President Erdoğan says US must choose: ‘FETÖ or Turkey’
ANKARA - Anadolu Agency
AA photoPresident Recep Tayyip Erdoğan on Aug. 10 gave the U.S. an ultimatum following Ankara’s repeated requests for the extradition of U.S.-based Islamic scholar Fethullah Gülen, accused of orchestrating the July 15 failed coup attempt.
“Sooner or later the U.S. will make a choice. Either Turkey or FETÖ [the Fethullahist Terrorist Organization],” Erdoğan said.
“Either the coup-plotting, terrorist FETÖ or the democratic country of Turkey. It [the U.S.] has to make this choice,” he continued.
The president’s remarks came as he addressed a mass crowd in front of the Presidential Palace in the capital – one location attacked on the night of the coup attempt.
The gathering in Ankara was the last night of daily pro-democracy rallies which have been held since July 15, Erdoğan announced.
The daily gatherings, which have attracted hundreds of thousands wishing to show their opposition to the foiled July 15 coup, culminated on Aug. 7 in a rally in Istanbul that 5 million people were thought to have attended, according to local officials.
Erdoğan warned citizens, however, to stay constantly vigilant as “betrayal can come from anywhere and anyone.”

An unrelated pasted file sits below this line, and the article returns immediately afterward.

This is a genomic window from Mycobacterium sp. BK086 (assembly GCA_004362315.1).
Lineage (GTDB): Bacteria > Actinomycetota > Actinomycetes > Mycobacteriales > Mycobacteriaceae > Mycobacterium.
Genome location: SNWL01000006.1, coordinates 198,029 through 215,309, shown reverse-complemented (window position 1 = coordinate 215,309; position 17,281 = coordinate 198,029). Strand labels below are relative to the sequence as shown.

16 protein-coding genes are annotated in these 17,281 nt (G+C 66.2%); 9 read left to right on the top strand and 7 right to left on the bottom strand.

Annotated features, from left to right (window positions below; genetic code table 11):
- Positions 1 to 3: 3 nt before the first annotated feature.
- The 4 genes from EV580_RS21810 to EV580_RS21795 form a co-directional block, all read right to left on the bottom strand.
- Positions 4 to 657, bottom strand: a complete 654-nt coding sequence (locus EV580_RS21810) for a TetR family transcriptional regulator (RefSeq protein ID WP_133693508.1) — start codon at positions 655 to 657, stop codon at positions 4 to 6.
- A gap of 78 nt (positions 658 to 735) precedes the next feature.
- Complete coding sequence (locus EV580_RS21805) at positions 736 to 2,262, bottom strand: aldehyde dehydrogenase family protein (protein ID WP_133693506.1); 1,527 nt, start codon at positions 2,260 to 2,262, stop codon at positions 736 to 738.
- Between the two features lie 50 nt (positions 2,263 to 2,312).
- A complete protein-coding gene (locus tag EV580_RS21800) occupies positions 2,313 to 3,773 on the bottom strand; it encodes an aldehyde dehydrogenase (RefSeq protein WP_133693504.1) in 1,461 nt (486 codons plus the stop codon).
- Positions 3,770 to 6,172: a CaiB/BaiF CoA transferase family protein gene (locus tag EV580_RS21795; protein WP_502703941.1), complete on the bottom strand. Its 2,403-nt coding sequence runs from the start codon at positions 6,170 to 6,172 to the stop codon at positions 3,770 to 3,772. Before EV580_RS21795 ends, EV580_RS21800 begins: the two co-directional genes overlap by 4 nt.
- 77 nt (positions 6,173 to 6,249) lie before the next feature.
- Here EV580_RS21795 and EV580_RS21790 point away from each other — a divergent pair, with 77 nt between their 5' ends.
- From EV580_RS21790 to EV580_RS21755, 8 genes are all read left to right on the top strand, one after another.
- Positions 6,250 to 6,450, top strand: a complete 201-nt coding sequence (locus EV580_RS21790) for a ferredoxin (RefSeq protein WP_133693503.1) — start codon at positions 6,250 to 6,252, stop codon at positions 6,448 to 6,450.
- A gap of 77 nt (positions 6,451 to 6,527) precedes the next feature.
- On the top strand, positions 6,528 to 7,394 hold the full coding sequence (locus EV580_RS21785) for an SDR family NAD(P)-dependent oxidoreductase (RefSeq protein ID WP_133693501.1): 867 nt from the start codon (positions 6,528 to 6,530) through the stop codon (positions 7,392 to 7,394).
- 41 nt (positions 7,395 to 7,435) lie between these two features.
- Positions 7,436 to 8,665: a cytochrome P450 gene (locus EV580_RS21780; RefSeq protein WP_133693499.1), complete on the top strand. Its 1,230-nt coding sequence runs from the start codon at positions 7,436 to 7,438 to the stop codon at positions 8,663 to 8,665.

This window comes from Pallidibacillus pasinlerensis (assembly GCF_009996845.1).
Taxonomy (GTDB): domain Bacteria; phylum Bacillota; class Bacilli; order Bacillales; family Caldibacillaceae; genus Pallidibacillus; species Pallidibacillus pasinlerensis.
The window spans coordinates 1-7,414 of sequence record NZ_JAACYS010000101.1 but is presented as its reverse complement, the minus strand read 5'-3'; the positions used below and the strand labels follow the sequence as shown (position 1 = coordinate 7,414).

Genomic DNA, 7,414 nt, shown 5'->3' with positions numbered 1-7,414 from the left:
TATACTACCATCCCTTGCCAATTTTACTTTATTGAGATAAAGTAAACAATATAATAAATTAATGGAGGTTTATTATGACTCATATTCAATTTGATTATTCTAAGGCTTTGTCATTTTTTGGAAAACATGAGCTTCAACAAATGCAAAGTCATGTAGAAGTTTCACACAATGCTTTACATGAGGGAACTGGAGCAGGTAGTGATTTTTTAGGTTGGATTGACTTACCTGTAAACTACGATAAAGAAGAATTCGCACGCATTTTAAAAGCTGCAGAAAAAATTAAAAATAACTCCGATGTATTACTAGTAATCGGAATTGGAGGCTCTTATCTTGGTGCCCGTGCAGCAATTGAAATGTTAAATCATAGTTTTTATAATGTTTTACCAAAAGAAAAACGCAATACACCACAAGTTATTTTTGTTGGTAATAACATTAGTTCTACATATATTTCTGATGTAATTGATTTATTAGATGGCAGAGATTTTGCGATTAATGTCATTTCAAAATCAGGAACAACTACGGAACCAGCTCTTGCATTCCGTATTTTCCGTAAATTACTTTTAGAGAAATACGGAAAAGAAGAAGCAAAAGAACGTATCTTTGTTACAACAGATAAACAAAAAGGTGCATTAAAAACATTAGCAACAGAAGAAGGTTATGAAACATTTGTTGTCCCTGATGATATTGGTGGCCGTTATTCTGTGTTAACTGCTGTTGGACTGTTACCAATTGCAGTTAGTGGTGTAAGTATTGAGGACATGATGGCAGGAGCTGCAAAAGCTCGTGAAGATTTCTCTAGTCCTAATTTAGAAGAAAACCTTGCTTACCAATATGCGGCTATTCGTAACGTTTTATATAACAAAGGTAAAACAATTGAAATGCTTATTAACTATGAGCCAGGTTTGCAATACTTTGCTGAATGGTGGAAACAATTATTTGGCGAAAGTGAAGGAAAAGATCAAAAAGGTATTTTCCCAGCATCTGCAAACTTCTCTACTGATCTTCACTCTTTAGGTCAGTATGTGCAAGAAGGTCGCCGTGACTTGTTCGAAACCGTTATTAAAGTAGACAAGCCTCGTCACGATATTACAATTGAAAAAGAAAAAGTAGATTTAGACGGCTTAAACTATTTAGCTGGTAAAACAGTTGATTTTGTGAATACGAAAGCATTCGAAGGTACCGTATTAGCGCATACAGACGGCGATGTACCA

“We want to finalize it [democracy rallies] here [Ankara]. But, I see that our people do not want to leave the squares,” he said.
“The democracy watch cannot be kept only at certain hours, in certain places,” he added, calling on Turks to protect “democracy, freedom, the state and the future” 24 hours a day, 365 days a year.
The Turkish president once more suggested he saw no difference between the outlawed Kurdistan Workers’ Party (PKK), the Islamic State of Iraq and the Levant (ISIL) and FETÖ.
“Those who follow the Pennsylvania-based charlatan who sold his soul to the devil, or Daesh [ISIL], which shed Muslim blood, or the PKK that also has shed blood for 30 years to divide the country and the nation, will all lose in the end,” he said.
About the possible reinstatement of the death penalty in Turkey for those involved in the defeated coup, Erdoğan reiterated his stance that the decision would be left up to Turkish lawmakers in parliament.
He said he would approve reinstating the death penalty if the parliament approved it.
“We will certainly call the murderers to account [for their crimes]. We will impose the heaviest penalty,” said Prime Minister Binali Yıldırım, who took the stage late on Aug. 10 to address the crowd before Erdoğan.
“Coup plotters believed that they would defeat the nation, but they were mistaken,” he said.